After college, I returned back to my home, trying to get a foothold onto this thing called life. Coincidentally, my brother also moved back home after realizing that a future life in academia was not what really cared for either. I was a serious deadhead in college and was playing bass in a band that played Dead and southern rock (Allman Brothers, Marshall Tucker Band, etc). I also had expanded my interest in jazz and for a while I played guitar in a little jazz chamber trio of vibes, guitar and bass that was heavily into the ECM school. My brother meanwhile had begun to listen to some of the more critic approved punk and new wave bands. As in our younger days, our separate record collections began to merge so next to my Dead bootlegs and Gary Burton Quintet (featuring a very young Pat Metheny) albums were his records by Blondie, Talking Heads and Television’s debt album, Marquee Moon.
Television, like Blondie, Talking Heads and The Ramones were part of the New York rock scene of the 1970’s that centered around clubs like CBGB and Max’s Kansas City. In fact, Television was the first band to ever play at CBGB. But like Blondie and the Talking Heads, their identification as a “punk rock” band was more a function of hype and being affiliated with a scene than their actual sound. While the stereotypical punk band tried to portray an attitude of anti-virtuosity and defiant primitivism, Television featured the interplay of their two guitarists, Tom Verlaine and Richard Loyd, who were not afraid to take extended solos. It was because of their dual lead guitar attack that I would describe Television as The Velvet Underground meets The Allman Brothers but on further consideration I would say they were more like The Velvet Underground meets early Quicksilver Messenger Service. This is primarily due to the guitar sound of Tom Verlaine which Patti Smith described as “a thousand bluebirds screaming”. Not being as poetic as Ms. Smith, I hear Quicksilver’s John Cipollina mixed with surf guitar and the garage band rock that served as models for many of the early punk bands. With their use of inter-meshing cyclic guitar riffs, I hear elements of the early minimalist composers like Steve Reich. While Verlaine was the principal songwriter and vocalist, guitarist Richard Loyd was a more than capable partner in the sound equation. The interplay of their guitars over the tight and lean rhythm section of Fred Smith on bass and Billy Ficca on drums made them a band to be reckoned with. Tom Verlaine’s strangled vocals may take some getting used to but they fit his lyrics which paint surreal pictures of a nocturnal lower Manhattan that seemed timeless.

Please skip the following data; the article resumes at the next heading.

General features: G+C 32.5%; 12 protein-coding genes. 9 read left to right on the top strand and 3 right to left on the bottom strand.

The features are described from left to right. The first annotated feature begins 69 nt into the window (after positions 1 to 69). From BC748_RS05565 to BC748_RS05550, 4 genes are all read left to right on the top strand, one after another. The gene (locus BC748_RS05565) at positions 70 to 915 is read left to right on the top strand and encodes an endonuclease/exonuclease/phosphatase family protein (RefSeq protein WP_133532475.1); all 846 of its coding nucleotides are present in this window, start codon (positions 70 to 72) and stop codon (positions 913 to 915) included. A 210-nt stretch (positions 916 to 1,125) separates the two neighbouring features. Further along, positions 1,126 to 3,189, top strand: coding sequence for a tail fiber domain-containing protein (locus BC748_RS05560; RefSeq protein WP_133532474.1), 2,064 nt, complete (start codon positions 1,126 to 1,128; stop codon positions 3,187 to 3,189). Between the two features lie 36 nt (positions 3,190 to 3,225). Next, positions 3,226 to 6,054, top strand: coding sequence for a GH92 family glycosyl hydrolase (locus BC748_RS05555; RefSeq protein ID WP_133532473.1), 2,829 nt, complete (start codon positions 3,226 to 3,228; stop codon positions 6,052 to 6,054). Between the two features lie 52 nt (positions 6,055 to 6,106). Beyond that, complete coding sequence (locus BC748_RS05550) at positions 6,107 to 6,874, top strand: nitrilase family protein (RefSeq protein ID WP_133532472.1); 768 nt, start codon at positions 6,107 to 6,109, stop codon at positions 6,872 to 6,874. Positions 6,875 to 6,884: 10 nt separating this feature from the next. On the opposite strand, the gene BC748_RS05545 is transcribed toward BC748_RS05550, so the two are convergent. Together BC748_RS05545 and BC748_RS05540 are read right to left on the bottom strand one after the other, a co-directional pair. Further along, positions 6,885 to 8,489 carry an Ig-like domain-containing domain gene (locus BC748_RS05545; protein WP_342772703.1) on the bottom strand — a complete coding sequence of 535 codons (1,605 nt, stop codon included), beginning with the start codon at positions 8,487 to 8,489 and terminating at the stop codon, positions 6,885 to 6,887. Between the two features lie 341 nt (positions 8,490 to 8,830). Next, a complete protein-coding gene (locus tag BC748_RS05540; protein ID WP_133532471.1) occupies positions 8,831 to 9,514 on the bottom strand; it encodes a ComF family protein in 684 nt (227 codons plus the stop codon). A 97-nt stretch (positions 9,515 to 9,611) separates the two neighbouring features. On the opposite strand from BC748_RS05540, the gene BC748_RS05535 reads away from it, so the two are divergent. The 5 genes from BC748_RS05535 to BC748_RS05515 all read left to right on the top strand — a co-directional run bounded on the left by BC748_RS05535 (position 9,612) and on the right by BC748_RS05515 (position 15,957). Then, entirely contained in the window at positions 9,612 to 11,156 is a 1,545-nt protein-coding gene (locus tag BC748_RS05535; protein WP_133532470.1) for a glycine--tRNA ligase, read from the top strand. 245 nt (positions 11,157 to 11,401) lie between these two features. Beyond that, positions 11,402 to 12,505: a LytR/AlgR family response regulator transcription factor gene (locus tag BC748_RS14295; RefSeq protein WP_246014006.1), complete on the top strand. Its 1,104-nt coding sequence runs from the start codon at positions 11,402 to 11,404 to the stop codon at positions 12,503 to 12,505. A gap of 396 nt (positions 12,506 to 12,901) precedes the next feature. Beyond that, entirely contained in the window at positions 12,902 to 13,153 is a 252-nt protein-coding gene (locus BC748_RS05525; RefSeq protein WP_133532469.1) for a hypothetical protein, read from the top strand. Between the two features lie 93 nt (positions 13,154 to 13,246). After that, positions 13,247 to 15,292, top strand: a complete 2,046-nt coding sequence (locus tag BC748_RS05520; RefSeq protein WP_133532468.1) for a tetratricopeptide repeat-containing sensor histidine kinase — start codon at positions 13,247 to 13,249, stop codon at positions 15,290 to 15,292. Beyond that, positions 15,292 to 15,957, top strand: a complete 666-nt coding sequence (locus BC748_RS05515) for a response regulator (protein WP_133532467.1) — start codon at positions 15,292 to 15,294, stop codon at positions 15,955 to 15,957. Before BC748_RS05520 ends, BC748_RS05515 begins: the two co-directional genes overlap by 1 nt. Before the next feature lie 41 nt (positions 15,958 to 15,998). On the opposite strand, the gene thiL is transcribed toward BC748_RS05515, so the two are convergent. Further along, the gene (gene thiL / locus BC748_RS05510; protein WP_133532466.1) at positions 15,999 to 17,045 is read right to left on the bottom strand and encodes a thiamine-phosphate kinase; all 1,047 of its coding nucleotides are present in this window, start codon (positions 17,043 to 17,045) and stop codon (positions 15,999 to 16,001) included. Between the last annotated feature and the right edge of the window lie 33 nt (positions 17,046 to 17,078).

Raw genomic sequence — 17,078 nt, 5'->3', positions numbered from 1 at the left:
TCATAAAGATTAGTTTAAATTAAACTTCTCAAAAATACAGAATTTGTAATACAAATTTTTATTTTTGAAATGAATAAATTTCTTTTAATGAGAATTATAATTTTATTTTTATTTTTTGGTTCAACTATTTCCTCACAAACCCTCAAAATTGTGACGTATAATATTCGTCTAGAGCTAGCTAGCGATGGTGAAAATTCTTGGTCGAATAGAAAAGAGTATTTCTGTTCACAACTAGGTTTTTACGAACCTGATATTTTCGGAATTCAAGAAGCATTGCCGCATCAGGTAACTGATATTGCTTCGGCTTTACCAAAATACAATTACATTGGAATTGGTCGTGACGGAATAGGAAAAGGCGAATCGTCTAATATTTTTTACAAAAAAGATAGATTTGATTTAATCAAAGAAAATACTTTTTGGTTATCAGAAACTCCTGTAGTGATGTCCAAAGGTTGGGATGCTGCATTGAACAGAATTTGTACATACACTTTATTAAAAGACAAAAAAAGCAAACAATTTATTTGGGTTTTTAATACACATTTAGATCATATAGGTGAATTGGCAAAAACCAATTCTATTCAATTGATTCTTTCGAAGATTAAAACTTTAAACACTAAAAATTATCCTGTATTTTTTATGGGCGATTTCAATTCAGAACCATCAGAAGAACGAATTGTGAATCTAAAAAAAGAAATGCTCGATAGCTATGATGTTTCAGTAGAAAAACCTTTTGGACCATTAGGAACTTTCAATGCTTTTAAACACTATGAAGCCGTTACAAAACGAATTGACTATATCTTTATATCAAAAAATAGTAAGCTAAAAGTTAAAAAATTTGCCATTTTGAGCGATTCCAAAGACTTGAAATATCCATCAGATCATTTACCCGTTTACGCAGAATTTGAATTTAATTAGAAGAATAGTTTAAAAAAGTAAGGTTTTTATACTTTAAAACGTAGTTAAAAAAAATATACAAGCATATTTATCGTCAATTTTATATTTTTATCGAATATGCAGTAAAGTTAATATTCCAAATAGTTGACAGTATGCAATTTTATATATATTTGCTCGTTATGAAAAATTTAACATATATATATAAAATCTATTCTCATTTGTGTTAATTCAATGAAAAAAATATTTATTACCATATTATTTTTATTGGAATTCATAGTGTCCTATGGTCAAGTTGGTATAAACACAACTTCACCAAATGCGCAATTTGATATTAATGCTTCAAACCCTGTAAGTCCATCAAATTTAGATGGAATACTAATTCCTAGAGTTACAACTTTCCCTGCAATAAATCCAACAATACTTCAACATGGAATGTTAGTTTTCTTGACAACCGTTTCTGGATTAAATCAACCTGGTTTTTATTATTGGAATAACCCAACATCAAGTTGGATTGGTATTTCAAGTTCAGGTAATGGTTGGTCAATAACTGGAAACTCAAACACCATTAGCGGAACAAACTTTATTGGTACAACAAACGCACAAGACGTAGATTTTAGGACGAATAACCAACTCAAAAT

The centerpiece of the album is the 11 minute title cut. The first guitar solo (at around the 3:02 mark in the video clip below) is by Loyd and bursts out of the gate and is short and concise. Verlaine’s solo starts at the 4:50 mark and it’s more subdued start quickly builds in intensity until the whole band is pounding away at a series of ascending chords with the tension breaks into a moment of sublime resolution.
Television Marquee Moon
The next clip is the audio of a show from San Francisco on the Television’s final tour before their 1992 reunion and demonstrates the band playing harder and looser than on their two more crafted studio albums. The rhythm section is still drum head tight but playing with a lot more muscle while the guitars sound grittier.
Television – Live At The Old Waldorf, San Francisco, 06/29/1978
Marquee Moon gets it’s share of critic love, often being cited as one of the great albums of the New York punk scene and a cornerstone of alternative rock (whatever that is). The acclaim is well deserved.